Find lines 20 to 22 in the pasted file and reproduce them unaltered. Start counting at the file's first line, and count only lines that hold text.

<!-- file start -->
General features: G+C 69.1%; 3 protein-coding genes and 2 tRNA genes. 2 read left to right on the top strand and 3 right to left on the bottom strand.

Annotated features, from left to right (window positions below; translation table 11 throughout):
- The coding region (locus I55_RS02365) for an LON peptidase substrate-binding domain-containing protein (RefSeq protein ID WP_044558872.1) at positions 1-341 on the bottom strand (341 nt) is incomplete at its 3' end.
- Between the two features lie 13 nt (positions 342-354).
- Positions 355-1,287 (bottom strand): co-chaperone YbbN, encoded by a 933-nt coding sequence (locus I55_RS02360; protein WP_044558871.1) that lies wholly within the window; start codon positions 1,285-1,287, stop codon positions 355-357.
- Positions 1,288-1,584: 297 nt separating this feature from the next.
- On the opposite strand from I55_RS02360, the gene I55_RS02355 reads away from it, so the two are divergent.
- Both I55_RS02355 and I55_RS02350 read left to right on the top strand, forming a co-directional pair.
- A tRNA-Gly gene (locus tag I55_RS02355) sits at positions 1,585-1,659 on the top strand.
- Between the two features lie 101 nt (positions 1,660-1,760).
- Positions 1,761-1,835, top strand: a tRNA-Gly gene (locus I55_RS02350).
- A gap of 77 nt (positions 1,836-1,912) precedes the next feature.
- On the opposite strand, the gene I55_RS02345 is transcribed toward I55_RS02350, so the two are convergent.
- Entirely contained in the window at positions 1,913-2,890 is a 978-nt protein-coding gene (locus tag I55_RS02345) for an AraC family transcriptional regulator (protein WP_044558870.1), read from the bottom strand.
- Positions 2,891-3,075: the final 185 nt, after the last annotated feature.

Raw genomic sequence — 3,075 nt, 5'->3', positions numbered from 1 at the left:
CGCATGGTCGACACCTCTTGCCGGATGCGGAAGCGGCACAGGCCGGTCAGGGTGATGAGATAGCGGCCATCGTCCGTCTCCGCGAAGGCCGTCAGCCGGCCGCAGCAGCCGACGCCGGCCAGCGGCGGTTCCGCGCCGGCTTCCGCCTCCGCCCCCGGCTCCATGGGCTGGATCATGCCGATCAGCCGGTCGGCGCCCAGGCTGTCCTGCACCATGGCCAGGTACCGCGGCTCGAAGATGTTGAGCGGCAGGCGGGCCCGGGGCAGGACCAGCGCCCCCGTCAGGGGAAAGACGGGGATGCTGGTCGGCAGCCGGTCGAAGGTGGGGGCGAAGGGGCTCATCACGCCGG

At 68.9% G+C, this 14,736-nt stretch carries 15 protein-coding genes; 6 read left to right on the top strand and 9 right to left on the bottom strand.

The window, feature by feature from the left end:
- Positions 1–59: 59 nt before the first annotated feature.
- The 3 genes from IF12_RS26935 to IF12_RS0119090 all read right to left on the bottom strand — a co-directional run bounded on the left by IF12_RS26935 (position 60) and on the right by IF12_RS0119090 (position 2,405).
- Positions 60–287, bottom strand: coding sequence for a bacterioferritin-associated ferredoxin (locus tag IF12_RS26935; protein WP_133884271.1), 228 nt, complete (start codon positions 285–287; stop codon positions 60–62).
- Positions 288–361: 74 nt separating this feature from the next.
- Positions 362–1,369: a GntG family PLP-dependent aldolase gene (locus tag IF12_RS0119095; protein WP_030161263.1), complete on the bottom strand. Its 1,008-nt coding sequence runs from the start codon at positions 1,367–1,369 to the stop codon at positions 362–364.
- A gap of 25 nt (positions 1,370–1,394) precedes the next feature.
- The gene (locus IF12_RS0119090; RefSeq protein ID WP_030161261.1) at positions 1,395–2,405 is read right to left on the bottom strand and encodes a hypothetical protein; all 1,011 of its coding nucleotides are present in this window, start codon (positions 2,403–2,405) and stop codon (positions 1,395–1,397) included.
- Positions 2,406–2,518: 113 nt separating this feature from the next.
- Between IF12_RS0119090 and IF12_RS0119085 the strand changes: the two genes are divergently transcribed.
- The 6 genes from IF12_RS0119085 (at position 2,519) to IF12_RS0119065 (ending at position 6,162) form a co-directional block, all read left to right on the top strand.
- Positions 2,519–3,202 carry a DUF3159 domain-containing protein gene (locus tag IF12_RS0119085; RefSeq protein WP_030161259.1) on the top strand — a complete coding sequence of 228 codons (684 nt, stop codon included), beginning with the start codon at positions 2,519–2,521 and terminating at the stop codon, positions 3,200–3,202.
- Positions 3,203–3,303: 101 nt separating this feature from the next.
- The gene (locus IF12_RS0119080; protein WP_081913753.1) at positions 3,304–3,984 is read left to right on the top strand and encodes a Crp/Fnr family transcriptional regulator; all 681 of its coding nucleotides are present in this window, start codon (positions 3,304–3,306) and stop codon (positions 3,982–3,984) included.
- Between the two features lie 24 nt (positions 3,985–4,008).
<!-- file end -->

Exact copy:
- Positions 1–59: 59 nt before the first annotated feature.
- The 3 genes from IF12_RS26935 to IF12_RS0119090 all read right to left on the bottom strand — a co-directional run bounded on the left by IF12_RS26935 (position 60) and on the right by IF12_RS0119090 (position 2,405).
- Positions 60–287, bottom strand: coding sequence for a bacterioferritin-associated ferredoxin (locus tag IF12_RS26935; protein WP_133884271.1), 228 nt, complete (start codon positions 285–287; stop codon positions 60–62).